“He’s clearly positioning himself as a statesman, and doing so with Cameron’s support. He’s a good strategist, but whether he connects well enough to people I don’t know. Although Boris has taken a bit of a back step, his clever positioning around tax credits gives the impression he’s waiting for Osborne to falter.”
On the tax credit point, I draw the link with the 10P tax rate fiasco. She hits back:
“This is worse. The kindest thing you can say is that the Tories didn’t realise that it was going to impact like that. It’s either incompetent or heartless. And actually, I think there are a few other areas they’re getting really wrong.”
And Emily names housing. Surely, I venture, *nobody* has got housing right? And here you see her real passion….
“Yes, you’ve got various housing schemes to help buyers, but in high cost areas like London, you’ve still got to earn huge amounts of money to get on the ladder. Their answer is right to buy. But all that does is force authorities and housing associations to get rid of their decent stock.
“You’re decreasing the amount of housing that’s affordable. Rather than allowing people to buy their houses, you ought to be helping them move out and into the private sector, freeing up houses for people in need.”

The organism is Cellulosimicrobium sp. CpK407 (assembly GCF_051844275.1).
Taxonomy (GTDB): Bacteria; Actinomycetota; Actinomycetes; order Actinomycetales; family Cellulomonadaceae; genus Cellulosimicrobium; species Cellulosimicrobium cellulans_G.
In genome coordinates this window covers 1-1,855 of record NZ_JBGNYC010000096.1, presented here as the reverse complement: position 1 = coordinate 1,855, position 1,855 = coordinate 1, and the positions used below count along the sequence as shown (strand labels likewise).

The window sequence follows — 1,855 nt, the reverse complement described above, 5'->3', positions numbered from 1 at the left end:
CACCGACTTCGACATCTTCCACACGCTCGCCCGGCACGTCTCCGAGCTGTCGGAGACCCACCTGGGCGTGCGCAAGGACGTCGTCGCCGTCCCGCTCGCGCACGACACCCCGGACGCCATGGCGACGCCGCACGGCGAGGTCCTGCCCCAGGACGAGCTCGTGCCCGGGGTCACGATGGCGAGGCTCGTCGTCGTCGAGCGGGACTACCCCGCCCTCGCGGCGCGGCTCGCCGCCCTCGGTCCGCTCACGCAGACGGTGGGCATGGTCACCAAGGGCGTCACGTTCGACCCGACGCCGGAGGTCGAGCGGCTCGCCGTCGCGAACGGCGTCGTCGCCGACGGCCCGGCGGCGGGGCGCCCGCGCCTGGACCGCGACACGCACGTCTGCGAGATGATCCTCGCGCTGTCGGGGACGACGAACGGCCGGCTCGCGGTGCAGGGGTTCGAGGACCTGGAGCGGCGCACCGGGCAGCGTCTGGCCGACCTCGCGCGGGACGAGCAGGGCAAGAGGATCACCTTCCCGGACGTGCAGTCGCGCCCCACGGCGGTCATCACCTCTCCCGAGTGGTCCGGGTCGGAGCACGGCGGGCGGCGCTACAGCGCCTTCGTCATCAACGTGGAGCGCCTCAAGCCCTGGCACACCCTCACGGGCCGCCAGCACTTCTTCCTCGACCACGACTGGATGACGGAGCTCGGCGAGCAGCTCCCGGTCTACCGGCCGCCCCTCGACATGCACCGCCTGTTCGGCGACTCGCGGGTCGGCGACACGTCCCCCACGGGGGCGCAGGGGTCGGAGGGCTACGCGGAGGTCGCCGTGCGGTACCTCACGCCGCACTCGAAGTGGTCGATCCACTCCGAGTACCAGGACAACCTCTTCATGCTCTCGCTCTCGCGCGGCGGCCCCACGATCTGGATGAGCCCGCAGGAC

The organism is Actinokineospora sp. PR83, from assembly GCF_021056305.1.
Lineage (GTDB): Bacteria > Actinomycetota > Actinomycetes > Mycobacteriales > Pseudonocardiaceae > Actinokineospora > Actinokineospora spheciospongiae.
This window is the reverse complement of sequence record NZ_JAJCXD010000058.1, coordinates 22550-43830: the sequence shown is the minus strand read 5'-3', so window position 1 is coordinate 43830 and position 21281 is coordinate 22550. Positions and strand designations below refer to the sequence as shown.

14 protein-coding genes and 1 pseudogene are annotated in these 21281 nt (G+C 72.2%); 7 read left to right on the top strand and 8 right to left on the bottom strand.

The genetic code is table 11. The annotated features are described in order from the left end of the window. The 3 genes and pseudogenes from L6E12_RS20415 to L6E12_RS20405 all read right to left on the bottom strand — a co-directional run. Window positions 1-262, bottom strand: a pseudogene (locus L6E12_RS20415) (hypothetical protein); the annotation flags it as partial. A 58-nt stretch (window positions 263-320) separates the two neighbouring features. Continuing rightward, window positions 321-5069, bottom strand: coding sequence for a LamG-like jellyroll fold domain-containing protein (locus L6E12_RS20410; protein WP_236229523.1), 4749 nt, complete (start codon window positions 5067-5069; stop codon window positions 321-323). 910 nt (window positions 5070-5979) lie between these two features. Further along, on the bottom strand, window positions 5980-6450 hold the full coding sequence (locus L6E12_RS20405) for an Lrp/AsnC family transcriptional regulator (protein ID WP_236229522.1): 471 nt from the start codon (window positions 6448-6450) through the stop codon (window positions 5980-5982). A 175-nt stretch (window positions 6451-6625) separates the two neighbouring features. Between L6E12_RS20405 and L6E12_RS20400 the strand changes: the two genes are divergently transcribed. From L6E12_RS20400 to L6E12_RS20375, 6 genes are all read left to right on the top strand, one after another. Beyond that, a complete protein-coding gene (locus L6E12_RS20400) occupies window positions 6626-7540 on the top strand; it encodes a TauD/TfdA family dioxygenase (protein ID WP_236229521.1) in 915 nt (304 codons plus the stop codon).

I ask Emily how she first got into public affairs. She explains that her first job was working for David Blunkett.
“I was president of my student union, and he visited the university. This was back in 1995 and he’d just been his new brief as shadow education. The Vice Chancellor asked me to show him around, and at the end of the day he just said ‘do you want a job?’
“He’s a lovely, lovely man and he’ll make a great Peer. I’m very, very fond of him. Committed, decent, principled, great person to work for. He used to phone us up at 6, and if we were still there, he’d tell us to go home or go out.”
Is politics better or worse than it was then I ask? It has completely transformed, she says.
“When I first started in public affairs, we were selling our knowledge of what was going on. Now we don’t sell information. There’s way too much information. What you do is cut through the information. We tell clients what’s important, what’s not important. We give analysis and advice.”
I suggest that maybe we needed a government lobbying register then but not now?
“All I will say is that everything that we said would happen has happened. The register isn’t self-financing because it doesn’t cover enough people. The registrar shouldn’t be penalising people for over-registration. She should be getting more people to sign up. I’d say that to her face.”
To finish, I ask her to tell me something that readers wouldn’t know about her.
“I’ve got two children. A nine year old called Owen. And a seven year old called Bear. He’s actually Edward, but he got nicknamed Teddy Bear when he was little, and he’s now Bear and refuses to be called anything else.”
On which note of knowing your own mind, we turn to lunch...
Mallard liver pate and venison haunch; steamed cockles and shepherd’s pie.